Friars turn page after Turner picks Philly

December 6th, 2022

SAN DIEGO -- The Padres already have a roster full of shortstops. Evidently, they were very open to adding another one.

Ultimately, however, star shortstop Trea Turner opted for a reported deal with Philadelphia on Monday, part of a wild start to the Winter Meetings this week in downtown San Diego.

The Padres had conversations with Turner about the possibility of returning to the team that drafted him. Instead, Turner reportedly agreed to an 11-year, $300 million contract with the Phillies.

Speaking during his Winter Meetings media availability on Monday, Padres general manager A.J. Preller acknowledged his team's interest. Turner is one of the game's premier players, Preller noted. Why wouldn't the Padres have interest?

"We did have conversations with him," Preller said. "He's a unique player. I think from that standpoint, we at least want to entertain that -- somebody that unique on the free agent market. That doesn't happen that often. Ultimately, with him signing up with another club, we hoped maybe that was in the [American] League, honestly."

The fit for Turner in San Diego was always a curious one. The Padres, of course, have and as options at shortstop. (Second baseman is capable of sliding to short, as well.)

But San Diego is still mulling the best positional fit for Tatis, who will return from suspension after missing the first 20 games of the season. Tatis is capable of playing the outfield, even if his stated preference is short. His 2023 position seems largely contingent on where the Padres add this winter. 

If they were to add a shortstop, they could slide Kim to second and Cronenworth to first. It wouldn't be the first time Preller has gotten creative, positionally, to make an offseason acquisition. Plus, this roster -- with a host of versatile defensive weapons -- might be uniquely capable.

“It leads to some creative conversations in the room about where guys are going to play,” Preller said. “… When you have athletes that can play different positions, it at least opens you up to different conversations.”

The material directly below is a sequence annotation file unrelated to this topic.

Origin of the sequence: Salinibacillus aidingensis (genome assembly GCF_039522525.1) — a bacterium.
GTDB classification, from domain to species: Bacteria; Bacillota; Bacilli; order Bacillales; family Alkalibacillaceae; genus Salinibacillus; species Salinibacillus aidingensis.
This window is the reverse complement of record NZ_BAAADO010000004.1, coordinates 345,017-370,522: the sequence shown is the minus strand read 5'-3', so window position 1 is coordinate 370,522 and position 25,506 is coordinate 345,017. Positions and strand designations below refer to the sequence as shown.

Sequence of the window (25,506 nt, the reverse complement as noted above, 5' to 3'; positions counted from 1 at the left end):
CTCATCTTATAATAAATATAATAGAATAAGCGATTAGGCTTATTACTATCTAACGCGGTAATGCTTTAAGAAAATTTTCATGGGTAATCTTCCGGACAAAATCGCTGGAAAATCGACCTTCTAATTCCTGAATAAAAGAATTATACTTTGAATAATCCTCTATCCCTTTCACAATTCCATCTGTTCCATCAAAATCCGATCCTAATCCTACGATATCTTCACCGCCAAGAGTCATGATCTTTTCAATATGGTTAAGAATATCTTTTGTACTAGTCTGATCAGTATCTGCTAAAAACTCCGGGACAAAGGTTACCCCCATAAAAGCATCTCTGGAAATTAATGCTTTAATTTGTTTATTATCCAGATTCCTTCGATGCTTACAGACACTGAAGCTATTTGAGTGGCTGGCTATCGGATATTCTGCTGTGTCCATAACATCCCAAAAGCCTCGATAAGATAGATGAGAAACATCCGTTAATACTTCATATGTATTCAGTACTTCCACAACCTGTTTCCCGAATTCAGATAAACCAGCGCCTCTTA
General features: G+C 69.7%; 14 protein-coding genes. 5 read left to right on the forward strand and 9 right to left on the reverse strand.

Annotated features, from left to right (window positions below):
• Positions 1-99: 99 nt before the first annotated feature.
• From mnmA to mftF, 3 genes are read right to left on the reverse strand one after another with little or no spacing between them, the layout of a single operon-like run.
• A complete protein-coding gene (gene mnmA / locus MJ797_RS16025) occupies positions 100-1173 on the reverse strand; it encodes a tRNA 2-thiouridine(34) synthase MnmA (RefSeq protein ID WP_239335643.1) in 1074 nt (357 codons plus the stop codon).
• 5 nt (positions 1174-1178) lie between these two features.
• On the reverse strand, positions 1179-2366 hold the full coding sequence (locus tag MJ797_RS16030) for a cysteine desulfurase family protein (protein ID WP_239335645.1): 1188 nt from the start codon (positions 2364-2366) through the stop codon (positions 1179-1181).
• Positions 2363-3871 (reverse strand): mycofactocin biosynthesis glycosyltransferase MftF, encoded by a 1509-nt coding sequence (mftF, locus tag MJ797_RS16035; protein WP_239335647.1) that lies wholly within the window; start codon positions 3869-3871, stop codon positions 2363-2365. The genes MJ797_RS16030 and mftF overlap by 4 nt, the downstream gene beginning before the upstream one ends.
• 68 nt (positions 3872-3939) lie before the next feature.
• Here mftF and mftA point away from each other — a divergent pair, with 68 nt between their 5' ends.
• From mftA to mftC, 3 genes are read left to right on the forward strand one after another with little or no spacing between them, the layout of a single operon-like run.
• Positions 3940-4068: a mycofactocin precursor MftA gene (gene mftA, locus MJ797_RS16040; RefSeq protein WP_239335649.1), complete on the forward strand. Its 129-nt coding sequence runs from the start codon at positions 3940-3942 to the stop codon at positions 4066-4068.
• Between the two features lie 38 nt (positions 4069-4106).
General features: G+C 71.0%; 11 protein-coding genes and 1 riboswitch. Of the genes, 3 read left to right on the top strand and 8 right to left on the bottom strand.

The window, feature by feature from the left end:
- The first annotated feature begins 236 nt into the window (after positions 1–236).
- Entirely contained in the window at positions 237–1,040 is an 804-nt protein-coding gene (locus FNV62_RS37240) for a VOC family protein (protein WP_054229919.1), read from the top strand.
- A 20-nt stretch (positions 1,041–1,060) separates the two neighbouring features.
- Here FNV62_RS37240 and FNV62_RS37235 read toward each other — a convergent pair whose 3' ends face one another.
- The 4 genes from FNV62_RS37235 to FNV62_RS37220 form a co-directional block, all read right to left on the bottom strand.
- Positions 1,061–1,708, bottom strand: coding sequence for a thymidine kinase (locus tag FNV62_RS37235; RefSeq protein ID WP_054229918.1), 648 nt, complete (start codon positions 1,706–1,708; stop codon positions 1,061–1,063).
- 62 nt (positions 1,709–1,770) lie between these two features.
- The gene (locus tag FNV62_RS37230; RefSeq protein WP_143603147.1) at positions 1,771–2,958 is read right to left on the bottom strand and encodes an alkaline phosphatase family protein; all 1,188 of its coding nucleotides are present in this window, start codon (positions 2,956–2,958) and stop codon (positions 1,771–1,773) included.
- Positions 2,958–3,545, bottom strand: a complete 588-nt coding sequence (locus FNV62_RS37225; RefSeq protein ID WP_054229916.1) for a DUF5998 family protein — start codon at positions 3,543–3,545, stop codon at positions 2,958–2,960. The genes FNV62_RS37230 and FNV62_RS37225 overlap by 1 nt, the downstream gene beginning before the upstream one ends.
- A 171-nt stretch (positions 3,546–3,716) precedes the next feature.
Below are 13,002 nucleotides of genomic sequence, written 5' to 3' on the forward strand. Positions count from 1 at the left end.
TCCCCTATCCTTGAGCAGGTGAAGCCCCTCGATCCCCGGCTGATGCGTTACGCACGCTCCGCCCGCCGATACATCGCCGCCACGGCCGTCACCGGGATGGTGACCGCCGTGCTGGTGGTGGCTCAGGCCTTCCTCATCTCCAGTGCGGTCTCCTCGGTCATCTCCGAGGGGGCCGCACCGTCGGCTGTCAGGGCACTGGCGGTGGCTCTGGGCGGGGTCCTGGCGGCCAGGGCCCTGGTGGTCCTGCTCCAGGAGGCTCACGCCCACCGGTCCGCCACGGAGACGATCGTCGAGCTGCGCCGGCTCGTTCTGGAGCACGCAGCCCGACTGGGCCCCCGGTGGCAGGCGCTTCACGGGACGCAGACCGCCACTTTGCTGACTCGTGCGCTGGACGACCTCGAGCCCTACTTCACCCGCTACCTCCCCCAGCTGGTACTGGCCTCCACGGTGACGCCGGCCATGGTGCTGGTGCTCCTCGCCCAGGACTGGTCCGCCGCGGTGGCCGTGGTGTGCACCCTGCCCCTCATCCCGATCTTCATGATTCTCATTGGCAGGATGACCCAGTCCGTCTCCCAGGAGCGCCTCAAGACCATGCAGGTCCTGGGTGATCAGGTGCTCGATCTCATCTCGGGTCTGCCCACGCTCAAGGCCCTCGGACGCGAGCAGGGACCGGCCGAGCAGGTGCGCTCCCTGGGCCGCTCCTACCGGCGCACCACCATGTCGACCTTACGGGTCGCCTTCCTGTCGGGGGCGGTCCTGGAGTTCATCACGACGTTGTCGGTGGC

Preller refused to divulge the nature of his conversations with Turner regarding his potential fit. He also said he hadn't spoken with Kim or Cronenworth about the possibility they might be asked to switch positions.

"When you get to a spot where, ‘Hey, this is going to happen,’ -- or this is something that we feel really strongly could happen -- that's when we look at it and say, 'Hey, we're going to have that conversation,'” Preller said. “We never got to that point in the last few days."

There are, of course, several other high-end shortstop options on the free agent market. To that end, Preller acknowledged that shortstop is not a need. The Padres have more pressing holes at first base, designated hitter and left field. But, this being A.J. Preller, he’s bound to kick the tires on all possibilities.

“We try to look at each situation, each player and see what that fit is,” Preller said. “We've talked about adding another position player. The natural fit is another corner bat. I don't think anything's changed there, really.

“Our roster gives us some different flexibility and some different possibilities, because we have athletic players that can play multiple spots. But I think most of the focus for has been on a corner bat.”

The Padres engaged in talks with first baseman José Abreu before he signed with the Astros last month. Positionally, that’s a more obvious fit. But the first-base and outfield markets aren’t exactly overflowing with sluggers.

In fact, a handful of the top available corner bats were Padres in 2022. , Josh Bell, and all became free agents after the season, leaving San Diego in search of help at first base and left field. Preller noted that the team is still in active conversations with most, if not all, of those players.

“We've had conversation on all our guys here in the last few days,” Preller said. “Getting to the Winter Meetings, some guys get going, start signing, and that leads to everybody getting more realistic and understanding what's out there and what's available. We’ve reached out on everybody, trying to get a sense.

“We have interest in bringing back a large portion of the group that was with us last year.”